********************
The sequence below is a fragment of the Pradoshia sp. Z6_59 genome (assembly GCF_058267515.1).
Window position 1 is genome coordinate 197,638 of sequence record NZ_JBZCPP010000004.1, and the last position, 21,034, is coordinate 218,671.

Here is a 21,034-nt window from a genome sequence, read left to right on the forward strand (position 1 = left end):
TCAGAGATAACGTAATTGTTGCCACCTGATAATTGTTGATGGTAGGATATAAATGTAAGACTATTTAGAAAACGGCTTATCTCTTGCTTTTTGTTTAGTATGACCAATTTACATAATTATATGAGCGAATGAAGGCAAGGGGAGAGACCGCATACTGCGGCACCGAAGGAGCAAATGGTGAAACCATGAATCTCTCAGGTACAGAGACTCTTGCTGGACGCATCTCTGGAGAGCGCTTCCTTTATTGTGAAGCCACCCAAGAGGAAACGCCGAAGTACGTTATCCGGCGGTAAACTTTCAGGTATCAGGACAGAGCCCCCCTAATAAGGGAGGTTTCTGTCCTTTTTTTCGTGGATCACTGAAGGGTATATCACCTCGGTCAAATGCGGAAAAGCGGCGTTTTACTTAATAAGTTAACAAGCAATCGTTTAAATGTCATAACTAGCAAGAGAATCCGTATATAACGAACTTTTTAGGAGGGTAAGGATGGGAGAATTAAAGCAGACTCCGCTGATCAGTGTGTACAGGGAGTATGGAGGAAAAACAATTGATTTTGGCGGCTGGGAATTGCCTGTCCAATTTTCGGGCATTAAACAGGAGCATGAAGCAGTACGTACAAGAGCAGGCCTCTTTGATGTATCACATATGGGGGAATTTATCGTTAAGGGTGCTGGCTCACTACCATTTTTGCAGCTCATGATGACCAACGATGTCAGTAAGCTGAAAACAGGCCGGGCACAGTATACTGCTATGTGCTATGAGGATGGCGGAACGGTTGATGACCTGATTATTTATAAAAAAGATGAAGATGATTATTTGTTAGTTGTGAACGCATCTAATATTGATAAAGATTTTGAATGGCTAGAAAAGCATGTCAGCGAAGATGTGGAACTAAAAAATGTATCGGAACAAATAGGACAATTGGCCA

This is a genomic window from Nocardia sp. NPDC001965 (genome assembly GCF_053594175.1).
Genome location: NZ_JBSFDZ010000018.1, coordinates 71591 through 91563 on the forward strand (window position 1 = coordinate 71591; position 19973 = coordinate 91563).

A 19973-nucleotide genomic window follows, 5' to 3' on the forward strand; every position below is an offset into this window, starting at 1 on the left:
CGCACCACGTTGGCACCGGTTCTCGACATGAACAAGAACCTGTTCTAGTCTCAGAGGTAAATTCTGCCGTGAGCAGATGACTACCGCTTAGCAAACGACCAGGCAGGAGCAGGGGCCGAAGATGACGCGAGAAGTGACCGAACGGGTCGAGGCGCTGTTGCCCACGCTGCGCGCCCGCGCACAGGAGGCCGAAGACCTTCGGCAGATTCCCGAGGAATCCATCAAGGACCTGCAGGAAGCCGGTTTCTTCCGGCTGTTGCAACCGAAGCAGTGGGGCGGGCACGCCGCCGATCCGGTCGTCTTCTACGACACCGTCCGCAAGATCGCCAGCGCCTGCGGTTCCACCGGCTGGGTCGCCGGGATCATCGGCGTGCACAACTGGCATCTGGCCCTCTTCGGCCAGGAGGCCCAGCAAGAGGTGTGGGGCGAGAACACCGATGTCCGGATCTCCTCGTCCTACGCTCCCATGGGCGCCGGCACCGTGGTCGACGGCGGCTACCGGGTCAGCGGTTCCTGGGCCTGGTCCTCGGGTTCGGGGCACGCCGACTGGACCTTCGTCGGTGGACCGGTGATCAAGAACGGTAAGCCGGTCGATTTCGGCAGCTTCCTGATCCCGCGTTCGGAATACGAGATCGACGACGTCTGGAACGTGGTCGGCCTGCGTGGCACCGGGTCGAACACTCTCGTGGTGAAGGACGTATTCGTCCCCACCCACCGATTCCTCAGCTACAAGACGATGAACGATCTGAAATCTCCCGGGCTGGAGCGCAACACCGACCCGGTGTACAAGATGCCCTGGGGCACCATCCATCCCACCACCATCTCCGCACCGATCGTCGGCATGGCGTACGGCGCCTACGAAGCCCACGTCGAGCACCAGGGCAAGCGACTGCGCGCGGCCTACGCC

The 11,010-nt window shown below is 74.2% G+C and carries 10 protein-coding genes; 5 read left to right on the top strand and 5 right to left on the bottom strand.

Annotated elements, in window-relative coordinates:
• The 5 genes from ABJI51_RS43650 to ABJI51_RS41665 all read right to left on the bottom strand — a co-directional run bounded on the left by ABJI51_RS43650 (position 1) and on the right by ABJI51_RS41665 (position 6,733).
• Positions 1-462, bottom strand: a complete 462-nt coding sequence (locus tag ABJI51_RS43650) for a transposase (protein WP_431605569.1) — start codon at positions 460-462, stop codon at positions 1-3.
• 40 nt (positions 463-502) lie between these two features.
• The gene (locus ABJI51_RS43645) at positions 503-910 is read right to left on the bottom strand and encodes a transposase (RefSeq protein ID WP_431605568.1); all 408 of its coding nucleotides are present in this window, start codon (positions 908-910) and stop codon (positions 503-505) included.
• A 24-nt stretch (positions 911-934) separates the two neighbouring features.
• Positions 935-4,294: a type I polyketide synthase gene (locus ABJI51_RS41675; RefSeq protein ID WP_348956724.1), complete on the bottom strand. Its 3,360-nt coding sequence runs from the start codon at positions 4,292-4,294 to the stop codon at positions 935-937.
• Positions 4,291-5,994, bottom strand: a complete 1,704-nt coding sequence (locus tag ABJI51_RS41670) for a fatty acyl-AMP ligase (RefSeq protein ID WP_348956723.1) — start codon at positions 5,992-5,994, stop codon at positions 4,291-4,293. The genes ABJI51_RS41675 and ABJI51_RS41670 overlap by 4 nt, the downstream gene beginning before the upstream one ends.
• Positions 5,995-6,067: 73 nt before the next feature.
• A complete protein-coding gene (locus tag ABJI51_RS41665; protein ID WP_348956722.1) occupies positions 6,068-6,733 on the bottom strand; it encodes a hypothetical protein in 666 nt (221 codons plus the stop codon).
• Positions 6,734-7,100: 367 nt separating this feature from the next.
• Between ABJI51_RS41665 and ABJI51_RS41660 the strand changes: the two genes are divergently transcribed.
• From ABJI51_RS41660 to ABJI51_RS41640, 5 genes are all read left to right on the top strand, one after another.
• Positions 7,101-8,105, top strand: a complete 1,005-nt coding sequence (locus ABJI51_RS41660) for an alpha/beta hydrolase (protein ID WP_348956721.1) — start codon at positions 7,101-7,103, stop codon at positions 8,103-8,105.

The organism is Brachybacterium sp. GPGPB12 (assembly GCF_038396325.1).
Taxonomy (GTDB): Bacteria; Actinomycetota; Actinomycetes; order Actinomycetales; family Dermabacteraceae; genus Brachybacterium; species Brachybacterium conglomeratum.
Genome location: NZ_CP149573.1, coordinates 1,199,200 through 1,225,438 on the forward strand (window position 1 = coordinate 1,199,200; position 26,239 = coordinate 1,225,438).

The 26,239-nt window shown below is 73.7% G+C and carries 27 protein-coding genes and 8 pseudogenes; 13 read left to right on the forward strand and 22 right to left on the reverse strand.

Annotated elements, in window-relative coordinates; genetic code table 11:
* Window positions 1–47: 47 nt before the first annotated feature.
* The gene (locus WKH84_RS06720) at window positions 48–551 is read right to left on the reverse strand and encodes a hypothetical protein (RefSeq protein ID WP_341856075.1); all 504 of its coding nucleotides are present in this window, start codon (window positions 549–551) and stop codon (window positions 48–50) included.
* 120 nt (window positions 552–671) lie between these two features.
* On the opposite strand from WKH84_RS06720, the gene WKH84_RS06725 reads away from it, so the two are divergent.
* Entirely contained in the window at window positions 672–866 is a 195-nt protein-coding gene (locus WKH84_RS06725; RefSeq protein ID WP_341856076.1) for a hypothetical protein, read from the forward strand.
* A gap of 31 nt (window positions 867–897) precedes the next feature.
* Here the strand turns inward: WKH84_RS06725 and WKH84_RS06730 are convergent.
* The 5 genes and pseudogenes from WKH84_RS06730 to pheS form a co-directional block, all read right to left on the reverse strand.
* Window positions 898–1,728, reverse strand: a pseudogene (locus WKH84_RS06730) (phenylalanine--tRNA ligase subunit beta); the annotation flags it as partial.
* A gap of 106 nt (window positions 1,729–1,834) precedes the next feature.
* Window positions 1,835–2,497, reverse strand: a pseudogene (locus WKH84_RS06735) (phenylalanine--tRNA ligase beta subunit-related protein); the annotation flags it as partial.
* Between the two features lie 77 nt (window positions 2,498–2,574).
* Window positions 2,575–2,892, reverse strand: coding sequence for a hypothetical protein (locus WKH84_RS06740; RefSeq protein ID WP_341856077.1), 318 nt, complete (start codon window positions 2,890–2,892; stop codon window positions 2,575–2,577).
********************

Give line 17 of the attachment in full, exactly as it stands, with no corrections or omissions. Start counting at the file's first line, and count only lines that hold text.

• Positions 4,291-5,994, bottom strand: a complete 1,704-nt coding sequence (locus tag ABJI51_RS41670) for a fatty acyl-AMP ligase (RefSeq protein ID WP_348956723.1) — start codon at positions 5,992-5,994, stop codon at positions 4,291-4,293. The genes ABJI51_RS41675 and ABJI51_RS41670 overlap by 4 nt, the downstream gene beginning before the upstream one ends.